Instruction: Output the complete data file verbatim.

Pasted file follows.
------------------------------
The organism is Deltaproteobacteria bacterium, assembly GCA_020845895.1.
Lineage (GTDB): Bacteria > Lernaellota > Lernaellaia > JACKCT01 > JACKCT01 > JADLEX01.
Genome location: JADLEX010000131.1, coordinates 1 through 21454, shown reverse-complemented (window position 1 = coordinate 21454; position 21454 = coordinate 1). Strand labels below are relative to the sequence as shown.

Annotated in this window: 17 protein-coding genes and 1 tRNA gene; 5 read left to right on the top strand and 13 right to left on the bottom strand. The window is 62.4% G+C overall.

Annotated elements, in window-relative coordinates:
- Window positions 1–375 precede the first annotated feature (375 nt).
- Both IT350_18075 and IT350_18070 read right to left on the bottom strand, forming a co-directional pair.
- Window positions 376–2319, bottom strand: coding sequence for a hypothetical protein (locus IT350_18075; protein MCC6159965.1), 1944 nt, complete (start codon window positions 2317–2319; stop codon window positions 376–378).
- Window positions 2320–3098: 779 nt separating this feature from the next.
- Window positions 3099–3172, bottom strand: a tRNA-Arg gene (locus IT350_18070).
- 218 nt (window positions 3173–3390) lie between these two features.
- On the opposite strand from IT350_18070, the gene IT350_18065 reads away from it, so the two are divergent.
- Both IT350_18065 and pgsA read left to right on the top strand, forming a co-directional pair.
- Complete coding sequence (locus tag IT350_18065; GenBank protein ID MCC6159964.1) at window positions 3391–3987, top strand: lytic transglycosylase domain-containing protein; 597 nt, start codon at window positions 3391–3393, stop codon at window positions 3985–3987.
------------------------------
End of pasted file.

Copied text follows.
The organism is Deltaproteobacteria bacterium, assembly GCA_020845895.1.
Lineage (GTDB): Bacteria > Lernaellota > Lernaellaia > JACKCT01 > JACKCT01 > JADLEX01.
Genome location: JADLEX010000131.1, coordinates 1 through 21454, shown reverse-complemented (window position 1 = coordinate 21454; position 21454 = coordinate 1). Strand labels below are relative to the sequence as shown.

Annotated in this window: 17 protein-coding genes and 1 tRNA gene; 5 read left to right on the top strand and 13 right to left on the bottom strand. The window is 62.4% G+C overall.

Annotated elements, in window-relative coordinates:
- Window positions 1–375 precede the first annotated feature (375 nt).
- Both IT350_18075 and IT350_18070 read right to left on the bottom strand, forming a co-directional pair.
- Window positions 376–2319, bottom strand: coding sequence for a hypothetical protein (locus IT350_18075; protein MCC6159965.1), 1944 nt, complete (start codon window positions 2317–2319; stop codon window positions 376–378).
- Window positions 2320–3098: 779 nt separating this feature from the next.
- Window positions 3099–3172, bottom strand: a tRNA-Arg gene (locus IT350_18070).
- 218 nt (window positions 3173–3390) lie between these two features.
- On the opposite strand from IT350_18070, the gene IT350_18065 reads away from it, so the two are divergent.
- Both IT350_18065 and pgsA read left to right on the top strand, forming a co-directional pair.
- Complete coding sequence (locus tag IT350_18065; GenBank protein ID MCC6159964.1) at window positions 3391–3987, top strand: lytic transglycosylase domain-containing protein; 597 nt, start codon at window positions 3391–3393, stop codon at window positions 3985–3987.